Management & Operations

METRO Briefs

Posted on December 5, 2008

MBTA to pilot seatless railcars

BOSTON – With demand steadily rising, the Massachusetts Bay Transportation Authority will begin a pilot project that will remove most of the seats from two of their Red Line cars, to create more room. For the full story, click here.

Politicians, advocates react to MTA panel plan

NEW YORK – Political leaders and transit advocates are reacting – some positively, some negatively – to a plan released by a Metropolitan Transportation Authority panel, which suggests a regional payroll tax on businesses and the self-employed and tolls on two bridges that are currently free to travel on. For the full story, click here.

Charlotte exec: rail success overshadows problems

CHARLOTTE, N.C. – Bob Morgan, president of the Charlotte Chamber of Commerce, told local leaders in Norfolk, Va., where a light rail system is being planned, that Charlotte’s rail systems’ woes are being overshadowed by $1.8 billion of new development and ridership numbers that will shatter 20-year projections. For the full story, click here.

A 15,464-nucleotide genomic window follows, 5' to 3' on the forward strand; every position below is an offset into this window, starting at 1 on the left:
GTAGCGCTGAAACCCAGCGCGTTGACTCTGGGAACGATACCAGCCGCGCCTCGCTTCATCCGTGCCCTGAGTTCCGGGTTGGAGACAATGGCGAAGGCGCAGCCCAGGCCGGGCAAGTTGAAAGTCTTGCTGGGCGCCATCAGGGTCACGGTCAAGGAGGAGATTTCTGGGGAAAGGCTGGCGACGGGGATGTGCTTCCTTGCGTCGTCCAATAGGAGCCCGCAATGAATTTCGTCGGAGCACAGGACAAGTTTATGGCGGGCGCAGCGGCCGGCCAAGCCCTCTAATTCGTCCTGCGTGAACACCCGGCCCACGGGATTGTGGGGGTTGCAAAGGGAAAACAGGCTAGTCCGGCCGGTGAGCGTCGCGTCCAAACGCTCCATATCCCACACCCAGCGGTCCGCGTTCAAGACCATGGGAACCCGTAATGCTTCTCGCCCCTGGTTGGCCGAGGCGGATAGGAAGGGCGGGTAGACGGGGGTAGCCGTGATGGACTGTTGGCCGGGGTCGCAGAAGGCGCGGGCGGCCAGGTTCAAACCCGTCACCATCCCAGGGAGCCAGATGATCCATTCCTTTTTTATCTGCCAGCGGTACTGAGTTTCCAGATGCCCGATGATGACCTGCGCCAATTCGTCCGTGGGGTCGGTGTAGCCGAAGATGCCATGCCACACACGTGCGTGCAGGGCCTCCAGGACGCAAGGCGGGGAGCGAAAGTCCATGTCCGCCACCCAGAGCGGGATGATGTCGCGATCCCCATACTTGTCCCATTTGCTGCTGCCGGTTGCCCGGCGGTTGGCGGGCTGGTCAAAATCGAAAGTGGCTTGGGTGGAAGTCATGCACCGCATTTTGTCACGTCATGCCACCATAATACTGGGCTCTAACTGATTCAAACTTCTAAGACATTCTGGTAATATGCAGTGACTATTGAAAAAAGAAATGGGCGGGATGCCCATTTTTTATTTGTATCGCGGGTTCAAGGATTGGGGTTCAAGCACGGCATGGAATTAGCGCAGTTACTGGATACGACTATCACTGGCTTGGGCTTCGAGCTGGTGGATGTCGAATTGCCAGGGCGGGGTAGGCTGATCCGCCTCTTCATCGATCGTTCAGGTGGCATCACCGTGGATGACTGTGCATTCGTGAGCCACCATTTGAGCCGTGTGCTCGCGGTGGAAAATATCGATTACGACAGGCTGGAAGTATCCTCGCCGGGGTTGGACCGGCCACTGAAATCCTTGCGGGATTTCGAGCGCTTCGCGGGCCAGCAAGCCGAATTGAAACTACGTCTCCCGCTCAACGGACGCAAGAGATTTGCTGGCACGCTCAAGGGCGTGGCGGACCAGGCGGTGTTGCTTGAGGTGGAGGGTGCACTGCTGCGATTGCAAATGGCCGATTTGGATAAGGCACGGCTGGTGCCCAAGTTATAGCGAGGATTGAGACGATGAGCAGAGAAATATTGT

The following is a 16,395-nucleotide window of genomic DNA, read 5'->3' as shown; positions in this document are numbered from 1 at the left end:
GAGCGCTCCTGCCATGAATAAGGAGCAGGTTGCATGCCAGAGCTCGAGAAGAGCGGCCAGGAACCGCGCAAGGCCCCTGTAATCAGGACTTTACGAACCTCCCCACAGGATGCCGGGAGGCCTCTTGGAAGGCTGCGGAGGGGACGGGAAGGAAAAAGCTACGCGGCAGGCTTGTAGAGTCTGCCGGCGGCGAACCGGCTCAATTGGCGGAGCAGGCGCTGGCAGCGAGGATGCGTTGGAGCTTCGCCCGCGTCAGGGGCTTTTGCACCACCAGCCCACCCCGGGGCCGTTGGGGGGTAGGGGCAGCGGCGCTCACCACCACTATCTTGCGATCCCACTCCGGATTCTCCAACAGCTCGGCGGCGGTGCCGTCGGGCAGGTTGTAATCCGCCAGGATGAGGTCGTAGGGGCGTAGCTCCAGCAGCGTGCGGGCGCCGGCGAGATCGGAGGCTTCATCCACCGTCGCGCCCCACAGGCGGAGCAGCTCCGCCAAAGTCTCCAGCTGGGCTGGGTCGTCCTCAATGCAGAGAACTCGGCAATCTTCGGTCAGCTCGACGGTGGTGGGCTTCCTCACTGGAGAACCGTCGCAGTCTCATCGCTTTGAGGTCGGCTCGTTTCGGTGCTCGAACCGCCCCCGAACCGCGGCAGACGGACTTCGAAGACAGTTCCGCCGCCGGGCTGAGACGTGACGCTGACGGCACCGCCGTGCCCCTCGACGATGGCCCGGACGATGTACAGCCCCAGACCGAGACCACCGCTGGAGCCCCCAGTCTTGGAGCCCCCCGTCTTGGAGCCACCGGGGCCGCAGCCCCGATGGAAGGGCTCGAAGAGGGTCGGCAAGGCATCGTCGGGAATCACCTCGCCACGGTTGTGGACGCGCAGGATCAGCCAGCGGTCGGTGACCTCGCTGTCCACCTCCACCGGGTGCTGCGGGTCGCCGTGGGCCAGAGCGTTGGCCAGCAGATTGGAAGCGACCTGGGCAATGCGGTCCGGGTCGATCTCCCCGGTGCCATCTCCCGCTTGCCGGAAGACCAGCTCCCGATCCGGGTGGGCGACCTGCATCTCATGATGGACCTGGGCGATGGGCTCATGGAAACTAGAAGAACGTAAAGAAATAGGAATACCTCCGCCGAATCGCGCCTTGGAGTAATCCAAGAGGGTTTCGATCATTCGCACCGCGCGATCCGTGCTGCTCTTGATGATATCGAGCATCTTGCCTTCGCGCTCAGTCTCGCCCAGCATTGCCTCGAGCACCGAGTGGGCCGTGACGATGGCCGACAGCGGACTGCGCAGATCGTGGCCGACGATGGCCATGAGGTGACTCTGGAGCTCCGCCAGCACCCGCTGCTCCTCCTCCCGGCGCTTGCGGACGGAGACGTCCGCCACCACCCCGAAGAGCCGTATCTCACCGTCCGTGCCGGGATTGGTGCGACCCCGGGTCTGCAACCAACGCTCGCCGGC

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Luminator introduces 'Get Real' repair service program

While a basic repair service program was in place, Luminator has restructured and formalized the program to improve service and market competitiveness.

McDonald Transit appoints Rigler to president post

Prior to McDonald Transit, Rigler served as sr. VP-Global Solutions at Iron Mountain Inc., an S&P 500 company employing almost 17,000 professionals in over 1,000 facilities across 36 countries.

Connect Transit receives state funds, avoids shutdown

The agency announced Thursday that the payment of almost $1.9 million covers the time period of July 2016 through September 2016 and is part of a nearly $17.6 million transfer to the Downstate Public Transportation Fund.

APTA names new chief counsel

Linda C. Ford currently serves as associate administrator of the FTA's Office of Civil Rights.

Report: Public transit, cities should learn from San Francisco Muni hack

WIRED said American public transit systems, which make daily life possible for millions, are an easy target, since many are aging and underfunded, with barely enough money to keep the trains running, let alone invest in IT security upgrades.

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